A playful kitchen experience for children

Keywords: controlled risk, embodied movement, children


According to an earlier survey I conducted among young adults, among 77 responses, 3 in 10 people find cooking themselves extremely difficult when they first moved out family. And 92.8% people agree that “Being involved in the kitchen at a young age would make me loving cooking more” and 59.8% participants wish “my family could teach me cooking more when I was young”. Unable to cook themselves is a big barrier for young adults to become independent.

This project focuses on "how to encourages children more involved in the kitchen, in order to prepare them for future independence"

Design Principles

Controlled Risk: as safe as needed

If children are presented with risky items with a serious functional purpose, they will conduct more cautiously, conduct more experimentation, and gain more confidence and independence than overly safe items. We should focus on designing for children "as safe as needed" rather than "as safe as possible" (Brussoni et al., 2012)

Embodied Movement: dance with food

This project focuses on engaging children in cooking with their whole body, like they are dancing with the food. It also comes from the consideration that children don't have the fine motor skills to control a knife yet.



Translucent surface for enriched chopping experience
Detachable blade, heavy weight and protection rail for children safety
A small size for table usage and a big size for supporting both solo and cooperative play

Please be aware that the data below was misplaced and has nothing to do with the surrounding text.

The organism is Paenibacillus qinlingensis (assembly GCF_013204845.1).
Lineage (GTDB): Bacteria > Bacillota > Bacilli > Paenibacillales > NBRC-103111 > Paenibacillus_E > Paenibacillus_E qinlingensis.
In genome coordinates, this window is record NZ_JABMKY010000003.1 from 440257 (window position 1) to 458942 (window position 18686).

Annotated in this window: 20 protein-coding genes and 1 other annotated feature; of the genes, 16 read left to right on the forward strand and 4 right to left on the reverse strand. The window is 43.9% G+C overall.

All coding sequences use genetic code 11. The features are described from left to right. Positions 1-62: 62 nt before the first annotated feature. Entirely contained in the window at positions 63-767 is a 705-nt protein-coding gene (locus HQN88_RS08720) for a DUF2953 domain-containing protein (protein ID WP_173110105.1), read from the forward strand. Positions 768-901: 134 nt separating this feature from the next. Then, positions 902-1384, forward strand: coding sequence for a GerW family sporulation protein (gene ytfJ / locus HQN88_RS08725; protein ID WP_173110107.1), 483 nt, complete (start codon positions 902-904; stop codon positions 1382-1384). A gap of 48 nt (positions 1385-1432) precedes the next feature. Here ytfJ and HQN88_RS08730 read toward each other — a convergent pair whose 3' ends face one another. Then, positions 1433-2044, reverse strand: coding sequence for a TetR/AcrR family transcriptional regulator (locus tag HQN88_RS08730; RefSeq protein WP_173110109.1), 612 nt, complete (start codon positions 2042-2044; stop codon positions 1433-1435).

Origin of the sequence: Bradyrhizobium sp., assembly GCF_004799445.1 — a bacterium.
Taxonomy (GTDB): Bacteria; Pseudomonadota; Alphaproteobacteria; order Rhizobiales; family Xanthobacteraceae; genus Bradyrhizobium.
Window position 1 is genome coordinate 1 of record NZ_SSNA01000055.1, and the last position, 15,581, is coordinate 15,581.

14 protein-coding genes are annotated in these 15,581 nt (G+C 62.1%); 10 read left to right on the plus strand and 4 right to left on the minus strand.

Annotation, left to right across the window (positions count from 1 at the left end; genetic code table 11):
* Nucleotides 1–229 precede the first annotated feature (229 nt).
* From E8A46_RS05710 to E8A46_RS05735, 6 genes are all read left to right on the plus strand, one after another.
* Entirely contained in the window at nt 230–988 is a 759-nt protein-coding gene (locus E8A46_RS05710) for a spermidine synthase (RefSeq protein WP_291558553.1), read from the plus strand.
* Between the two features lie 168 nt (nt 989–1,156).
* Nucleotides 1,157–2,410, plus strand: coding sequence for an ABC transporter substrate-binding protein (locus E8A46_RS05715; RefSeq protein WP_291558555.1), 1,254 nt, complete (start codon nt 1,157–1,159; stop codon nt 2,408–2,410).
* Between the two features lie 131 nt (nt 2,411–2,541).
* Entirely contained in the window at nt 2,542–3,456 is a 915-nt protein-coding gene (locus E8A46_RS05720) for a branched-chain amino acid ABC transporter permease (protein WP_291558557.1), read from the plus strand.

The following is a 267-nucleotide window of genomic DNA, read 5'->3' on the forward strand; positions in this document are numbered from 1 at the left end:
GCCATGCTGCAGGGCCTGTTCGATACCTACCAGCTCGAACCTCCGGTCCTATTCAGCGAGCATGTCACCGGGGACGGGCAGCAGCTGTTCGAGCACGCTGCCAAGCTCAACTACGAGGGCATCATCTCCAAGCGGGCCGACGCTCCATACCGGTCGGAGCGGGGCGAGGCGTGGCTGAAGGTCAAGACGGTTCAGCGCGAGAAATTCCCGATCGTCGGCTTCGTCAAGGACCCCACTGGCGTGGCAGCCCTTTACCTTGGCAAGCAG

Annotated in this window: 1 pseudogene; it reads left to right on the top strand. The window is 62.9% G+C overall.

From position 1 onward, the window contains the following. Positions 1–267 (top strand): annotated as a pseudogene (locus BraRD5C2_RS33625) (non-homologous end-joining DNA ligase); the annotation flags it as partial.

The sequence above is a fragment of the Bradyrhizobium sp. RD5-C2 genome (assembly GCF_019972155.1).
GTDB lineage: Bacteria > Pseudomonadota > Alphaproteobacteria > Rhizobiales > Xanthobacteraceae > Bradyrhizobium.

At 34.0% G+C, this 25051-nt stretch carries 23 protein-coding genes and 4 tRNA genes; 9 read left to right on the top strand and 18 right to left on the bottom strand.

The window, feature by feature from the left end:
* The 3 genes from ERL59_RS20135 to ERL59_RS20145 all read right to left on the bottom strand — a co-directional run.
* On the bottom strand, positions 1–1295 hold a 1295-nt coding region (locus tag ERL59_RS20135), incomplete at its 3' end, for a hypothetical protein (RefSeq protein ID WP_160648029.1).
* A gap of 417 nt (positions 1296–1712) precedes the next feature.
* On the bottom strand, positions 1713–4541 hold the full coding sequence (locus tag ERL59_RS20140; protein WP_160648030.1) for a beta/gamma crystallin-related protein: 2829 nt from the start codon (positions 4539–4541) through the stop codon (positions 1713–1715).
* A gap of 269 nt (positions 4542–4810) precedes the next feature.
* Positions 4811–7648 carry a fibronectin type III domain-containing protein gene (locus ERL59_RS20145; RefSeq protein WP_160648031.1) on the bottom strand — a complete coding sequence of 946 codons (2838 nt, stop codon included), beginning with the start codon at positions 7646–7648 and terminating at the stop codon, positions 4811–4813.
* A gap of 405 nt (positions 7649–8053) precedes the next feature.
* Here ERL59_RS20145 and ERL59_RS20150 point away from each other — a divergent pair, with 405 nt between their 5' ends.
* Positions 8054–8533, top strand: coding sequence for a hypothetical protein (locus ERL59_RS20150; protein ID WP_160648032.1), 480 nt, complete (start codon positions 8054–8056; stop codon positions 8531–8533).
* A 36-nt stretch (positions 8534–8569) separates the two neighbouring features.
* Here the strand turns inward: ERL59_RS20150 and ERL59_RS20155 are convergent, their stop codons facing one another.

I collaborated with Nicolai for børn, a cultural child center in Kolding, for user testing. To help participants better understand the session, a poster, a info flyer and consent forms in Danish or English were prepared.

A poster for children
An information flyer for parents
The set up for the session
In total, seven children, from 4 - 8 years old, interacted with SeaSaw. After their interaction, I interviewed their parents and got feedbacks for the next iteration.

Brussoni, M., Olsen, L. L., Pike, I., & Sleet, D. A. (2012, August 30). Risky Play and Children’s Safety: Balancing Priorities for Optimal Child Development. International Journal of Environmental Research and Public Health, 9(9), 3134–3148.

Parten, M. B. (1933). “Social Play among Preschool Children”. Journal of Abnormal and Social Psychology. 28 (2): 136–147. doi:10.1037/h0073939

Frens, J. (2017, October 18). Designing for Embodied and Rich Interaction in Home IoT. Proceedings of the Conference on Design and Semantics of Form and Movement - Sense and Sensitivity, DeSForM 2017.